Thanks for this great post, Nate! What a treat to learn all the discussion behind the design, and thank you for thoughtfully taking a photographic record of the process. We know how much time it takes to record your work as you DO your work. Awesome!
Outstanding Show! The curator and designer did a wonderful job.
To bring you up to date, maybe some hyper real HDR color street photography will be in the next color show that may add a few decades more history to this subject.
Nowadays archival pigment prints (ink jet prints) can equal or surpass the old Eastman Kodak Dye transfer print. And when it comes to dye stability…there is no contest. A pigmented ink jet print will far, far outlast a dye transfer print for fading. A special acknowledgement must be given to Fuji, for their ‘Crystal Archive’ paper that was the best type C paper I tested for dye stability. (If you want copies the actual fade test photos write me.)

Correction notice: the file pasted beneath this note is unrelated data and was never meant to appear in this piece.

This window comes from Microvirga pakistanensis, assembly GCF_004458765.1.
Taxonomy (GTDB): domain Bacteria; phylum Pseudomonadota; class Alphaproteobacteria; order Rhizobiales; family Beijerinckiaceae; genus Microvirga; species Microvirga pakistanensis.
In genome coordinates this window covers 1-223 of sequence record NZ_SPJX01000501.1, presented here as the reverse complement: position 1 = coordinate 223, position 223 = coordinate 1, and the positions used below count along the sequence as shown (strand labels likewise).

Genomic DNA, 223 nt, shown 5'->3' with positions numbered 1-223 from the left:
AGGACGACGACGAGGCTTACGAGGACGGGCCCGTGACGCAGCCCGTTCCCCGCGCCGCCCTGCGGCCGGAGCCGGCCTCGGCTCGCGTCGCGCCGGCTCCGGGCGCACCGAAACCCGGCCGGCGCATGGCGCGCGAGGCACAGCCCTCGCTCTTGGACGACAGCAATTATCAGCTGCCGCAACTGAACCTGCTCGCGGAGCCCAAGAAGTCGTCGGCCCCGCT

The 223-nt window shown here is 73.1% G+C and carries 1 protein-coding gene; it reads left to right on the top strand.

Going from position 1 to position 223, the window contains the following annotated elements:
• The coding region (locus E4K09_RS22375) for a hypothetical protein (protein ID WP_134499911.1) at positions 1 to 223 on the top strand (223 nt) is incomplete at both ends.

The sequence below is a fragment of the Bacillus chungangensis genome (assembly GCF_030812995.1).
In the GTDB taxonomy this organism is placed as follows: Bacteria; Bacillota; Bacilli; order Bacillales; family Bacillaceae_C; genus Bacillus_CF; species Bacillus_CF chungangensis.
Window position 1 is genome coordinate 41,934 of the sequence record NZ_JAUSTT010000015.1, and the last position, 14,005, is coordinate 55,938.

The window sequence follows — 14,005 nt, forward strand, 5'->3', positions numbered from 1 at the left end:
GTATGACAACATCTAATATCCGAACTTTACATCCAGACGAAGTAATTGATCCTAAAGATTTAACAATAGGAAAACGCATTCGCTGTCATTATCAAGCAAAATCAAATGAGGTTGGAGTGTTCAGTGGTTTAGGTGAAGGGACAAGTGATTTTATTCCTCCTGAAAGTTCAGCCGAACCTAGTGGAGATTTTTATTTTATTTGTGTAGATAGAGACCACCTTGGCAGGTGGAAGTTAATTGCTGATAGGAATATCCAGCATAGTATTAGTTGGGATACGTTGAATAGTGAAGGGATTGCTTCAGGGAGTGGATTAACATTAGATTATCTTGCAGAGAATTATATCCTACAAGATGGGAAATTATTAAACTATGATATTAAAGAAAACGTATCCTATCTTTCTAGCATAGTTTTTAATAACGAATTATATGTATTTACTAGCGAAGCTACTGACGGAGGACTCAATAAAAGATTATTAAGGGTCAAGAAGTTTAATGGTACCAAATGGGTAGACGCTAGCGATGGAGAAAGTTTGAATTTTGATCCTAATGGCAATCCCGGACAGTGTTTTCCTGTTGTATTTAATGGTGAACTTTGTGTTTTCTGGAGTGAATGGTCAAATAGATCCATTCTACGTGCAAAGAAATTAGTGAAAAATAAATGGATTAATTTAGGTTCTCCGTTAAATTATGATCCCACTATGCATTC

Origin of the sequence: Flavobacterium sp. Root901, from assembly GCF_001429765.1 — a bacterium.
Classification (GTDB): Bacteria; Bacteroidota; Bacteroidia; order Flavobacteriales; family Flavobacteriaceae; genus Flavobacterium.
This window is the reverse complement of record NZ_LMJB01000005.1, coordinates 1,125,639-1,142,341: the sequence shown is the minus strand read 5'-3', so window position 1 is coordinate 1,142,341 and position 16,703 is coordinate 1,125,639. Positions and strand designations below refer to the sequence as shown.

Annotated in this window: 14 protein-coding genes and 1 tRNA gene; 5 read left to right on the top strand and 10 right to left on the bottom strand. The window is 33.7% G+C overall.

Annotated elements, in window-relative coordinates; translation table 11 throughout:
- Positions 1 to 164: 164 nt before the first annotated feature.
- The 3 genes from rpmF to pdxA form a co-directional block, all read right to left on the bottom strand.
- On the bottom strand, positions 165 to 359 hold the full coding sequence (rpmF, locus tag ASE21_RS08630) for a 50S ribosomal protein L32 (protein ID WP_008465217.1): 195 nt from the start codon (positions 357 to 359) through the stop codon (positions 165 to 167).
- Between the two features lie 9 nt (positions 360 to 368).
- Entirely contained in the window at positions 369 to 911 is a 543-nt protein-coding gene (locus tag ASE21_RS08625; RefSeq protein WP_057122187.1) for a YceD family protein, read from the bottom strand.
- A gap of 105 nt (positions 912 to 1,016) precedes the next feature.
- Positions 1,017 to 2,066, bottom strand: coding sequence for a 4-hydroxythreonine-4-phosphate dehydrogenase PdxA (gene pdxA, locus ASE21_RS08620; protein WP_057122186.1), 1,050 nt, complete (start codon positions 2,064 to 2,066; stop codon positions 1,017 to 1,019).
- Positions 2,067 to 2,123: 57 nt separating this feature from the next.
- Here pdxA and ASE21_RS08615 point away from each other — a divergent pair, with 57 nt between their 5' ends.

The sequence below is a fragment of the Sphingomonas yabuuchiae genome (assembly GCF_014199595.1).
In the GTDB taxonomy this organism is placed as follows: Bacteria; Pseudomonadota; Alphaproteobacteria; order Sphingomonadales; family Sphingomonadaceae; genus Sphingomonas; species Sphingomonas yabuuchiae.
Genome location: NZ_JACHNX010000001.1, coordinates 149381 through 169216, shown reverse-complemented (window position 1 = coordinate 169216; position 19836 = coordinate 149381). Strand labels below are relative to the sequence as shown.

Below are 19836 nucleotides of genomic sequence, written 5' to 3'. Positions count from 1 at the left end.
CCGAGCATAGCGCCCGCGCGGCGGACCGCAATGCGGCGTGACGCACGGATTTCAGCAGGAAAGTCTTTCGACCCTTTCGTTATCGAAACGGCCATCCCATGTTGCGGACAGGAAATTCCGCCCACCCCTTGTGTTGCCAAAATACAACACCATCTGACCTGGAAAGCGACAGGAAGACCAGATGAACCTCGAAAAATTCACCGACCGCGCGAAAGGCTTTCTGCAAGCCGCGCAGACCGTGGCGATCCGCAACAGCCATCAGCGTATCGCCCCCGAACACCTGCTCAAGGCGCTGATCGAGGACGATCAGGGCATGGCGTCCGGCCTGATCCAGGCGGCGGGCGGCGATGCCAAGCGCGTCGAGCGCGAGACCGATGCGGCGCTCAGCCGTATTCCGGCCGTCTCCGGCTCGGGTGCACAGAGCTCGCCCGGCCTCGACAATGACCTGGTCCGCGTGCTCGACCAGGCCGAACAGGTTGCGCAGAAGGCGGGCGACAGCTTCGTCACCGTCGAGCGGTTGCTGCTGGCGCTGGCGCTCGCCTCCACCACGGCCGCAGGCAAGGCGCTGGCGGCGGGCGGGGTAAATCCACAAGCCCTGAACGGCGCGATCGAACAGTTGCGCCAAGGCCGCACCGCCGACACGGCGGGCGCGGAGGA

But the future of museums and their print collection may be quite a bit different from the current state of being…at least when it comes to their photography collections. A lack of storage space and conservation expenses is a common thread with museums nowadays. I was wondering if a new approach would be of any help to this problem. Not being a curator myself, I may be overlooking some aspect of my idea that may not work. But I thought I would bring it up in any case for you to mull over.
Would it be more conducive to a museum short of space and funds if photographers donated high resolution TIFF files of their images for a museum to care for in a digital collection? That way they should not be much of a concern with space limitations and conservation costs should not be that high.